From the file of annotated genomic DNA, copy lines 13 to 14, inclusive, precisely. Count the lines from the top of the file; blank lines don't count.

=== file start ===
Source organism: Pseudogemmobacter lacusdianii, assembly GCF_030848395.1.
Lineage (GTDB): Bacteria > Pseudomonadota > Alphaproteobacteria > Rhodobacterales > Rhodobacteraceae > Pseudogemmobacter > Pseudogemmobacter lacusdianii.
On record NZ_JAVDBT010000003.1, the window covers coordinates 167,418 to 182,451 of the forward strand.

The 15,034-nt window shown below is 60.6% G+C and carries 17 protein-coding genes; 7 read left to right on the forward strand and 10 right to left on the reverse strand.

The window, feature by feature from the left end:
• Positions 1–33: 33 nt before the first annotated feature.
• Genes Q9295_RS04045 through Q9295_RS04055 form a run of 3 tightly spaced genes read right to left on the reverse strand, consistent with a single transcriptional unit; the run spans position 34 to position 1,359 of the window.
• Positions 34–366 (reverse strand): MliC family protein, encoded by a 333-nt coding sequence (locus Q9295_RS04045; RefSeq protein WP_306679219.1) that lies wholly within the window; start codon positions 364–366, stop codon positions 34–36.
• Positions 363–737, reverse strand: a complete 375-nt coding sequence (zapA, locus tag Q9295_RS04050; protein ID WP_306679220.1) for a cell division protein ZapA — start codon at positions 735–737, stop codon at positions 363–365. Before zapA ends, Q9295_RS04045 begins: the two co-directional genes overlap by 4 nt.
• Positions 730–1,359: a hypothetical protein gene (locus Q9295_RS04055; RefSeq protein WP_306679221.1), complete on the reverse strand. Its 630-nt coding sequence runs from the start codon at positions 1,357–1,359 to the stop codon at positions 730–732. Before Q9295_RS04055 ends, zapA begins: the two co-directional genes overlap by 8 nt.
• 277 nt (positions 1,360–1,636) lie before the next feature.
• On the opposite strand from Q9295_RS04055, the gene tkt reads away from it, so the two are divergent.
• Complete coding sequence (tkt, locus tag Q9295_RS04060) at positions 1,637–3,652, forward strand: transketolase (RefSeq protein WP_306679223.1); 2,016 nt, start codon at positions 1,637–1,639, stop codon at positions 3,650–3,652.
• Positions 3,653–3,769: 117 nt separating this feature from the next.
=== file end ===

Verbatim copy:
• Complete coding sequence (tkt, locus tag Q9295_RS04060) at positions 1,637–3,652, forward strand: transketolase (RefSeq protein WP_306679223.1); 2,016 nt, start codon at positions 1,637–1,639, stop codon at positions 3,650–3,652.
• Positions 3,653–3,769: 117 nt separating this feature from the next.